For those born before the advent of TV, the lessons best learnt were from stories told to us by parents or grandparents or discovered in books found in every child’s room and read with avid passion. The art of story telling is ancient and prevalent in all cultures. This art started dying slowly when ‘screens’ surreptitiously pushed books away. For some of us who were bookworms then and still are now, books are as essential as food if not more and the stories heard eons ago still fresh in our minds.
Some of us at Project WHY had been thinking of including story telling in the curriculum but never quite did so. It was a mail with a link to a blog entitled: Telling Truth, Why we teach storytelling to fifth graders and co-authored by Nina Sethi one of our dearest friends, that gave us the impetus to get going.
Nina and her colleague Gaby introduce us to their reinterpretation of story telling and what they share is amazing. They tell us how story telling has transformed their fifth graders. We have seen students grow closer to each other because they are impressed by classmates’ stories of risk-taking and reaching out. We have seen students grow closer to family members because they have had to think through their roles in those relationships.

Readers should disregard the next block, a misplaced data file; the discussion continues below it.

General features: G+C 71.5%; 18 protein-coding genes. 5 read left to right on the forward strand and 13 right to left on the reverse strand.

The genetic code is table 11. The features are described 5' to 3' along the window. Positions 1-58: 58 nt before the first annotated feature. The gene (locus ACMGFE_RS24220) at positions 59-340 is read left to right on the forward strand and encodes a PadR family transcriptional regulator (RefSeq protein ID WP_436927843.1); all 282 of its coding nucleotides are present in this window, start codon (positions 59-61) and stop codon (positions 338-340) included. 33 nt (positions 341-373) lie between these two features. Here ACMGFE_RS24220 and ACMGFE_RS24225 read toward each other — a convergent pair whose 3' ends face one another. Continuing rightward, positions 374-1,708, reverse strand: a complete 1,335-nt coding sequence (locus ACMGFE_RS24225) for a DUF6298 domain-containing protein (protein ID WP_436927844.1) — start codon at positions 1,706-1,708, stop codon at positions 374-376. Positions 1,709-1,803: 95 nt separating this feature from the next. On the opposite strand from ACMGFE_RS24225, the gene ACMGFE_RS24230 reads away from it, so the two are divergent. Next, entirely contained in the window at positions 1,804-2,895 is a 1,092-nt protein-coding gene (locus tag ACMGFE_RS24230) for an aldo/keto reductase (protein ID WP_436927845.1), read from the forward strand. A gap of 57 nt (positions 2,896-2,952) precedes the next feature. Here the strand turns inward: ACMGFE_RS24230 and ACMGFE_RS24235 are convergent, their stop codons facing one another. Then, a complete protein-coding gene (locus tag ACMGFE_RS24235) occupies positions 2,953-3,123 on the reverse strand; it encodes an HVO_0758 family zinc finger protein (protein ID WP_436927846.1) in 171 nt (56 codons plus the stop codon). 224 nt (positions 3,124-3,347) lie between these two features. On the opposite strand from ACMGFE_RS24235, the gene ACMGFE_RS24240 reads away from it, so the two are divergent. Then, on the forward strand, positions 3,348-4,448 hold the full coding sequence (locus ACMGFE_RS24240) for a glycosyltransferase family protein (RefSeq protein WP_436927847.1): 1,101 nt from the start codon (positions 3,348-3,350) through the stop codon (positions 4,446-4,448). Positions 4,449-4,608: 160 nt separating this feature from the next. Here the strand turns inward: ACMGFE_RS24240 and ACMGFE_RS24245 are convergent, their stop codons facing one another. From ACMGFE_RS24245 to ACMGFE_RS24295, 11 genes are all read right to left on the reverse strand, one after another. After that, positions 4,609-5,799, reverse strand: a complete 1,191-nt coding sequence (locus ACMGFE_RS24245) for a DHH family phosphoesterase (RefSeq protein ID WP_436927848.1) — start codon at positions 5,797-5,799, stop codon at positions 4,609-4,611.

We have always held that one of Project WHY’s main role is to give children a voice and what better way than story telling. And we will not limit it to one grade but extend it to both primary and secondary children. We hope it will help them bring out all those the things that have remained hidden and even festered; that it will bring them closer to their mates and teachers; that it will build their confidence and also improve their oral skills. A real win-win situation.
Just like for Nina and Gabby, we hope this will be great learning experience for all of us.
We have a voice; it is for us to use it and make it heard!